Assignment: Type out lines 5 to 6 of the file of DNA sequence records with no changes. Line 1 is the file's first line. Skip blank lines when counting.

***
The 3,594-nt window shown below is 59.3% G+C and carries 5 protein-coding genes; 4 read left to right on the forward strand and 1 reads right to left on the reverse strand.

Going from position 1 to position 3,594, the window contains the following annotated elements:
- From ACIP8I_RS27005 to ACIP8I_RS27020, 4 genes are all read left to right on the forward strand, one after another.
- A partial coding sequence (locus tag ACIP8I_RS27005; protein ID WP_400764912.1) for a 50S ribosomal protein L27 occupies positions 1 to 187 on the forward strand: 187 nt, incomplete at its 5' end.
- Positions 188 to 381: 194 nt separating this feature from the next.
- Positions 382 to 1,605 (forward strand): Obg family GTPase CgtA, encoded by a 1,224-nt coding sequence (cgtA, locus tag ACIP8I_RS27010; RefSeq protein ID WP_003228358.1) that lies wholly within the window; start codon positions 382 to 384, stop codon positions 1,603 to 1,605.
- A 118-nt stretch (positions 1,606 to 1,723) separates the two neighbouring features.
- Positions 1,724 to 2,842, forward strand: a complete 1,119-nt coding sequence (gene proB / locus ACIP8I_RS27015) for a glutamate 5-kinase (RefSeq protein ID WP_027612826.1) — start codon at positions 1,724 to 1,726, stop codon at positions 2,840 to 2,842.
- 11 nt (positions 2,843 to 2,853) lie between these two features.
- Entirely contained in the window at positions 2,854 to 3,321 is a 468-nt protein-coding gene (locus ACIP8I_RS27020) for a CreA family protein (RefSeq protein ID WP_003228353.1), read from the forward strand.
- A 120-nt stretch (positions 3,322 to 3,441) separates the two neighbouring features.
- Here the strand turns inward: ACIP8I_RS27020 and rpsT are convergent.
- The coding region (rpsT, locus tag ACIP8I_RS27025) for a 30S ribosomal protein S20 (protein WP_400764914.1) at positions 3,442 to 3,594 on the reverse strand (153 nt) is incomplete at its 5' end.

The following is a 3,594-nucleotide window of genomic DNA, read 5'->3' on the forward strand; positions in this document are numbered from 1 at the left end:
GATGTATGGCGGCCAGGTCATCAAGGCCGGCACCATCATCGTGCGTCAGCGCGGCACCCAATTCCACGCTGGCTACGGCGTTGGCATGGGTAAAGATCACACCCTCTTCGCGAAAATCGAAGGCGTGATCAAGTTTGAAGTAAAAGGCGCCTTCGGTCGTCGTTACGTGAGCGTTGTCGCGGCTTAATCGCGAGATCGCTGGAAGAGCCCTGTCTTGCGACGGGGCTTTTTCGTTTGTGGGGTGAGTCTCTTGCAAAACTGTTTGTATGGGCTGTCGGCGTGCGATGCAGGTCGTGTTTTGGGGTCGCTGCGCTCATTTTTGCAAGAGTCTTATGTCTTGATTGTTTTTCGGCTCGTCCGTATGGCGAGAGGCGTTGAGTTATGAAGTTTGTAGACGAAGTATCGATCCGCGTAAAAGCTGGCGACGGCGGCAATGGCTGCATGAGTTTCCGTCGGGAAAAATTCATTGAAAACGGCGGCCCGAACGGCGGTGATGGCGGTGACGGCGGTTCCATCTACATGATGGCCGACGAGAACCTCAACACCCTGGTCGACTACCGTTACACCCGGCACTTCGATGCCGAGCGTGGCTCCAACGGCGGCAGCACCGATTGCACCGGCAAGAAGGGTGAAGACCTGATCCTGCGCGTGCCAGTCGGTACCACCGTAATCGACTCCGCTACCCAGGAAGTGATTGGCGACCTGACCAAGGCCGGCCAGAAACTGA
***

- Positions 188 to 381: 194 nt separating this feature from the next.
- Positions 382 to 1,605 (forward strand): Obg family GTPase CgtA, encoded by a 1,224-nt coding sequence (cgtA, locus tag ACIP8I_RS27010; RefSeq protein ID WP_003228358.1) that lies wholly within the window; start codon positions 382 to 384, stop codon positions 1,603 to 1,605.